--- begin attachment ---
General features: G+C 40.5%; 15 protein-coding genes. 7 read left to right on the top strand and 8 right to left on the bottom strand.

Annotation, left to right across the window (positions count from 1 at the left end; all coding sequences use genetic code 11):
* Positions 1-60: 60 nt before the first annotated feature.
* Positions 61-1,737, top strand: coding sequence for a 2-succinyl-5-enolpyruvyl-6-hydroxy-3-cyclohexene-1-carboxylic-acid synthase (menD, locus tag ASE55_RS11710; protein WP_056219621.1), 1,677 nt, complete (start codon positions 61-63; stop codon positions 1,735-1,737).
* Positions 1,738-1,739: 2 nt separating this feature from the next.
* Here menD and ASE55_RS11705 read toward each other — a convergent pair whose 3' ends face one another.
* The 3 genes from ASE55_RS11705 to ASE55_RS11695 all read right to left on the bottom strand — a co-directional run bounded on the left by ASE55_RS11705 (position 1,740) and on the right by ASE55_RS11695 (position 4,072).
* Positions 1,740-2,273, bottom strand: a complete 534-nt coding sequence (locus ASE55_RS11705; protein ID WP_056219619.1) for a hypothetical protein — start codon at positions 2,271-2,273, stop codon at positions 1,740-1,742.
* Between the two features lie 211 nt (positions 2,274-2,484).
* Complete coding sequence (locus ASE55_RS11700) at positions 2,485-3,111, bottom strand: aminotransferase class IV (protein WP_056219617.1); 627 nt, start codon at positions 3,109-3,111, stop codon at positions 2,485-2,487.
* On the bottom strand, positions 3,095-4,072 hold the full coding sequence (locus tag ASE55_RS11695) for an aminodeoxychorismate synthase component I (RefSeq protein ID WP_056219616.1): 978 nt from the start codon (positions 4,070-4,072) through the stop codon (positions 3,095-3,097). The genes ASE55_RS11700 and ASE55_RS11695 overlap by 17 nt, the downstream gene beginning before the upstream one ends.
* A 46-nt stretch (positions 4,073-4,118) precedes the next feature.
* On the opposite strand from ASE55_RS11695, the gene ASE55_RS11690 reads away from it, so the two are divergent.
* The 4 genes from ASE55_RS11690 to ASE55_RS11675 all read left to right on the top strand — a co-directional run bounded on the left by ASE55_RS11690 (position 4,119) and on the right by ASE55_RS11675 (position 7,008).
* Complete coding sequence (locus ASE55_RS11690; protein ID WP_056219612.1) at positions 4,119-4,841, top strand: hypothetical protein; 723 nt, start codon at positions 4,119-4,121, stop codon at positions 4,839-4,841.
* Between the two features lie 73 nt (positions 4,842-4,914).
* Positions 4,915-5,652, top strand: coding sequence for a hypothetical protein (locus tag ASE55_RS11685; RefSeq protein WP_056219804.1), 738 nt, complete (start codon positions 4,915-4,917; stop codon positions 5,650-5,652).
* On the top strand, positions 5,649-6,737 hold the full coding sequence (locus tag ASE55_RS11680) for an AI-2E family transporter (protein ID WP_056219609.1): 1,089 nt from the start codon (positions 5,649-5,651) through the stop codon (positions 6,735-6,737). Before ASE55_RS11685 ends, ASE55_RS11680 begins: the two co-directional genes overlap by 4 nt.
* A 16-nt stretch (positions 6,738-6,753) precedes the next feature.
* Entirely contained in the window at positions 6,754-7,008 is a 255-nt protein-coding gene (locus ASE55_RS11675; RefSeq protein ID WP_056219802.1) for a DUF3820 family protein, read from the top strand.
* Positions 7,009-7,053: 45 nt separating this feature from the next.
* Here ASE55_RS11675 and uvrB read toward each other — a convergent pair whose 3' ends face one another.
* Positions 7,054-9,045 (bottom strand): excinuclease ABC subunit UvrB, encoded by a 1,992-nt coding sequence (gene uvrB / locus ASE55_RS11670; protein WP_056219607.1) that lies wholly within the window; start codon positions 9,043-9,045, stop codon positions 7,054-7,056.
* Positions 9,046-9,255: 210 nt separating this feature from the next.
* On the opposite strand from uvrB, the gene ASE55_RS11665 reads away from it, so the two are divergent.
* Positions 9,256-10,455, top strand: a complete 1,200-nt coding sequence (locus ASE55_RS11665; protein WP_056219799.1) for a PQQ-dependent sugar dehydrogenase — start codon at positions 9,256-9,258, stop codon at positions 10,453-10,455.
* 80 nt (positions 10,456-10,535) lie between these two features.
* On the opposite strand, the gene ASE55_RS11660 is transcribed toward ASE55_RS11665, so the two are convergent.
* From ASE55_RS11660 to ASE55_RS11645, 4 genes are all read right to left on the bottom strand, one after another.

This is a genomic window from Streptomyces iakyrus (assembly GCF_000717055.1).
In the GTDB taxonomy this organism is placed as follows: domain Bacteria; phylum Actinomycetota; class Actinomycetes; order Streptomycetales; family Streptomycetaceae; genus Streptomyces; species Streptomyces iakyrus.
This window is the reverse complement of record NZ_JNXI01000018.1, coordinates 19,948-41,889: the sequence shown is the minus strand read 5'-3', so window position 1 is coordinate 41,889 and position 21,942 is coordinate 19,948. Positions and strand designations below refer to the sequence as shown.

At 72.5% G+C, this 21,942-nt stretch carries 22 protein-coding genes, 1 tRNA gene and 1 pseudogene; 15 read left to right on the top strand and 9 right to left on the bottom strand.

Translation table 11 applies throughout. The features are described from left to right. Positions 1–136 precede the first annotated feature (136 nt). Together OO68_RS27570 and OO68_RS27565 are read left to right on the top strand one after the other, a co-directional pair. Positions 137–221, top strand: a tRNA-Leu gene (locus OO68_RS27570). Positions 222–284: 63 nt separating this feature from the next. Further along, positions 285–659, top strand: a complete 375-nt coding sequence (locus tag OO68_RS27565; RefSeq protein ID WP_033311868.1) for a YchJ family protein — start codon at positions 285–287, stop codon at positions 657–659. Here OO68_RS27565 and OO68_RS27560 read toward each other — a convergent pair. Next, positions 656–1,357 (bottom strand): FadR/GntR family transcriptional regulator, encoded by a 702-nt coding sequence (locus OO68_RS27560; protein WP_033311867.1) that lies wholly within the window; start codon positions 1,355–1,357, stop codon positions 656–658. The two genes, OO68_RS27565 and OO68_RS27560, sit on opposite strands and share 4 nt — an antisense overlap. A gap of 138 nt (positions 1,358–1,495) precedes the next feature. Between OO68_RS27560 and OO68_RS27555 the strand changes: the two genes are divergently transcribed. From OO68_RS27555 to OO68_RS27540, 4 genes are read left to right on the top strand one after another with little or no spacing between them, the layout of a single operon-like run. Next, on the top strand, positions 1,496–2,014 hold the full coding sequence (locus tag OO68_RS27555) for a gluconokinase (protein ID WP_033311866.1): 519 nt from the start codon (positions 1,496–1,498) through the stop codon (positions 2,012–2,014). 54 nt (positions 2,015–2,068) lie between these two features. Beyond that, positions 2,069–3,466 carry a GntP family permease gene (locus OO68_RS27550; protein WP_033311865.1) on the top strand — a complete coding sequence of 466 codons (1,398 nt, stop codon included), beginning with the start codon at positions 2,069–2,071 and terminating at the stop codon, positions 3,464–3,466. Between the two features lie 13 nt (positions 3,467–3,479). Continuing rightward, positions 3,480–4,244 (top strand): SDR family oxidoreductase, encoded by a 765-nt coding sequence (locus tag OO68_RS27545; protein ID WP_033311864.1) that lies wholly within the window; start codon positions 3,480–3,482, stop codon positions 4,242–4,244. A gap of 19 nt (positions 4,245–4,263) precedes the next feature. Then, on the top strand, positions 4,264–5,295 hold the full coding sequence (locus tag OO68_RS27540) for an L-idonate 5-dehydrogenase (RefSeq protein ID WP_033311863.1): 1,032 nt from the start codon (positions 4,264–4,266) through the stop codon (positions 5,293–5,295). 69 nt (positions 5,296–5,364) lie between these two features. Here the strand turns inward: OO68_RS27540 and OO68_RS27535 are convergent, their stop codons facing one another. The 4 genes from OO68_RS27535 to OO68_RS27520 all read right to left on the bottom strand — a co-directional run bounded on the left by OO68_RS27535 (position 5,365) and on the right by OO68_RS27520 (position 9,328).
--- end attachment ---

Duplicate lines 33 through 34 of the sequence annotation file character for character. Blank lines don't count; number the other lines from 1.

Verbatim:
At 72.5% G+C, this 21,942-nt stretch carries 22 protein-coding genes, 1 tRNA gene and 1 pseudogene; 15 read left to right on the top strand and 9 right to left on the bottom strand.

Translation table 11 applies throughout. The features are described from left to right. Positions 1–136 precede the first annotated feature (136 nt). Together OO68_RS27570 and OO68_RS27565 are read left to right on the top strand one after the other, a co-directional pair. Positions 137–221, top strand: a tRNA-Leu gene (locus OO68_RS27570). Positions 222–284: 63 nt separating this feature from the next. Further along, positions 285–659, top strand: a complete 375-nt coding sequence (locus tag OO68_RS27565; RefSeq protein ID WP_033311868.1) for a YchJ family protein — start codon at positions 285–287, stop codon at positions 657–659. Here OO68_RS27565 and OO68_RS27560 read toward each other — a convergent pair. Next, positions 656–1,357 (bottom strand): FadR/GntR family transcriptional regulator, encoded by a 702-nt coding sequence (locus OO68_RS27560; protein WP_033311867.1) that lies wholly within the window; start codon positions 1,355–1,357, stop codon positions 656–658. The two genes, OO68_RS27565 and OO68_RS27560, sit on opposite strands and share 4 nt — an antisense overlap. A gap of 138 nt (positions 1,358–1,495) precedes the next feature. Between OO68_RS27560 and OO68_RS27555 the strand changes: the two genes are divergently transcribed. From OO68_RS27555 to OO68_RS27540, 4 genes are read left to right on the top strand one after another with little or no spacing between them, the layout of a single operon-like run. Next, on the top strand, positions 1,496–2,014 hold the full coding sequence (locus tag OO68_RS27555) for a gluconokinase (protein ID WP_033311866.1): 519 nt from the start codon (positions 1,496–1,498) through the stop codon (positions 2,012–2,014). 54 nt (positions 2,015–2,068) lie between these two features. Beyond that, positions 2,069–3,466 carry a GntP family permease gene (locus OO68_RS27550; protein WP_033311865.1) on the top strand — a complete coding sequence of 466 codons (1,398 nt, stop codon included), beginning with the start codon at positions 2,069–2,071 and terminating at the stop codon, positions 3,464–3,466. Between the two features lie 13 nt (positions 3,467–3,479). Continuing rightward, positions 3,480–4,244 (top strand): SDR family oxidoreductase, encoded by a 765-nt coding sequence (locus tag OO68_RS27545; protein ID WP_033311864.1) that lies wholly within the window; start codon positions 3,480–3,482, stop codon positions 4,242–4,244. A gap of 19 nt (positions 4,245–4,263) precedes the next feature. Then, on the top strand, positions 4,264–5,295 hold the full coding sequence (locus tag OO68_RS27540) for an L-idonate 5-dehydrogenase (RefSeq protein ID WP_033311863.1): 1,032 nt from the start codon (positions 4,264–4,266) through the stop codon (positions 5,293–5,295). 69 nt (positions 5,296–5,364) lie between these two features. Here the strand turns inward: OO68_RS27540 and OO68_RS27535 are convergent, their stop codons facing one another. The 4 genes from OO68_RS27535 to OO68_RS27520 all read right to left on the bottom strand — a co-directional run bounded on the left by OO68_RS27535 (position 5,365) and on the right by OO68_RS27520 (position 9,328).